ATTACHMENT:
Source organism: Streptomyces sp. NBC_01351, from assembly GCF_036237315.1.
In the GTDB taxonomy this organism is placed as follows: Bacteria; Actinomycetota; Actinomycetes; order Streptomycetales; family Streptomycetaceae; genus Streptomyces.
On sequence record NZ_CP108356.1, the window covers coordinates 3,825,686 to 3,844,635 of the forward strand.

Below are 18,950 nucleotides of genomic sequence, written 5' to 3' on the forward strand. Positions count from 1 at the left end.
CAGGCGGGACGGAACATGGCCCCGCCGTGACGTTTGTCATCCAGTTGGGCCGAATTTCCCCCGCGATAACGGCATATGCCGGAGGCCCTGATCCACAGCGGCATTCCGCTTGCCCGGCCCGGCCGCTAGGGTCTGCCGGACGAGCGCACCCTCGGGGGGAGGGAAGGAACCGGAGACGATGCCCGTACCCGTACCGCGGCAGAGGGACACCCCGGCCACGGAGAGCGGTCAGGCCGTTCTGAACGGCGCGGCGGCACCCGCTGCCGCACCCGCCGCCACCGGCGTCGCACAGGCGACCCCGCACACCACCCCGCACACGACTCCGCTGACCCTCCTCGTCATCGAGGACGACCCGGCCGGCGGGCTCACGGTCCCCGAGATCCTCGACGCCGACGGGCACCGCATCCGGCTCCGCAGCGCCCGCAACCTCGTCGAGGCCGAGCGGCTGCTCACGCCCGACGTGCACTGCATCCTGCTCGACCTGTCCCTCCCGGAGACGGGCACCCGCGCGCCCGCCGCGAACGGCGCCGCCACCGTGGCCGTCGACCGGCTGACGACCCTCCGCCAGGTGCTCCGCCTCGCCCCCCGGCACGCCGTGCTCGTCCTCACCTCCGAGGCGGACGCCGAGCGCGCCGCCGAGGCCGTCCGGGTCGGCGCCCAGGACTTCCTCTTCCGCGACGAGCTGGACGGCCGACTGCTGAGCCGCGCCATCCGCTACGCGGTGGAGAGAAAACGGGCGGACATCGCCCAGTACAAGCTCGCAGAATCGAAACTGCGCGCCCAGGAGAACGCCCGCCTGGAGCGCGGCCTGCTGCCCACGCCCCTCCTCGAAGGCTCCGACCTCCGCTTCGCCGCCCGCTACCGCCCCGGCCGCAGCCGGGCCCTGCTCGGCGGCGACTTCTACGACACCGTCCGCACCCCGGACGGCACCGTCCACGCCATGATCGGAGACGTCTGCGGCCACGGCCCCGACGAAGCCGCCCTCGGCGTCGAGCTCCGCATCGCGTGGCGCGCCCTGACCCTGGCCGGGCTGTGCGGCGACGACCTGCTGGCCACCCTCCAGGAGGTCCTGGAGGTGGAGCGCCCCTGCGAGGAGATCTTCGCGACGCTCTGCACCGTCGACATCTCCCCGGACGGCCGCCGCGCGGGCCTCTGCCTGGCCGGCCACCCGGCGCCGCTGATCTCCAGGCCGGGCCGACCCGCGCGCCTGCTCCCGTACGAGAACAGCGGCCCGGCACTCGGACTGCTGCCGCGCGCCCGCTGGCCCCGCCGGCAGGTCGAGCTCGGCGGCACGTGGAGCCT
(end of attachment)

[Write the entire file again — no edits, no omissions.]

Source organism: Streptomyces sp. NBC_01351, from assembly GCF_036237315.1.
In the GTDB taxonomy this organism is placed as follows: Bacteria; Actinomycetota; Actinomycetes; order Streptomycetales; family Streptomycetaceae; genus Streptomyces.
On sequence record NZ_CP108356.1, the window covers coordinates 3,825,686 to 3,844,635 of the forward strand.

Below are 18,950 nucleotides of genomic sequence, written 5' to 3' on the forward strand. Positions count from 1 at the left end.
CAGGCGGGACGGAACATGGCCCCGCCGTGACGTTTGTCATCCAGTTGGGCCGAATTTCCCCCGCGATAACGGCATATGCCGGAGGCCCTGATCCACAGCGGCATTCCGCTTGCCCGGCCCGGCCGCTAGGGTCTGCCGGACGAGCGCACCCTCGGGGGGAGGGAAGGAACCGGAGACGATGCCCGTACCCGTACCGCGGCAGAGGGACACCCCGGCCACGGAGAGCGGTCAGGCCGTTCTGAACGGCGCGGCGGCACCCGCTGCCGCACCCGCCGCCACCGGCGTCGCACAGGCGACCCCGCACACCACCCCGCACACGACTCCGCTGACCCTCCTCGTCATCGAGGACGACCCGGCCGGCGGGCTCACGGTCCCCGAGATCCTCGACGCCGACGGGCACCGCATCCGGCTCCGCAGCGCCCGCAACCTCGTCGAGGCCGAGCGGCTGCTCACGCCCGACGTGCACTGCATCCTGCTCGACCTGTCCCTCCCGGAGACGGGCACCCGCGCGCCCGCCGCGAACGGCGCCGCCACCGTGGCCGTCGACCGGCTGACGACCCTCCGCCAGGTGCTCCGCCTCGCCCCCCGGCACGCCGTGCTCGTCCTCACCTCCGAGGCGGACGCCGAGCGCGCCGCCGAGGCCGTCCGGGTCGGCGCCCAGGACTTCCTCTTCCGCGACGAGCTGGACGGCCGACTGCTGAGCCGCGCCATCCGCTACGCGGTGGAGAGAAAACGGGCGGACATCGCCCAGTACAAGCTCGCAGAATCGAAACTGCGCGCCCAGGAGAACGCCCGCCTGGAGCGCGGCCTGCTGCCCACGCCCCTCCTCGAAGGCTCCGACCTCCGCTTCGCCGCCCGCTACCGCCCCGGCCGCAGCCGGGCCCTGCTCGGCGGCGACTTCTACGACACCGTCCGCACCCCGGACGGCACCGTCCACGCCATGATCGGAGACGTCTGCGGCCACGGCCCCGACGAAGCCGCCCTCGGCGTCGAGCTCCGCATCGCGTGGCGCGCCCTGACCCTGGCCGGGCTGTGCGGCGACGACCTGCTGGCCACCCTCCAGGAGGTCCTGGAGGTGGAGCGCCCCTGCGAGGAGATCTTCGCGACGCTCTGCACCGTCGACATCTCCCCGGACGGCCGCCGCGCGGGCCTCTGCCTGGCCGGCCACCCGGCGCCGCTGATCTCCAGGCCGGGCCGACCCGCGCGCCTGCTCCCGTACGAGAACAGCGGCCCGGCACTCGGACTGCTGCCGCGCGCCCGCTGGCCCCGCCGGCAGGTCGAGCTCGGCGGCACGTGGAGCCT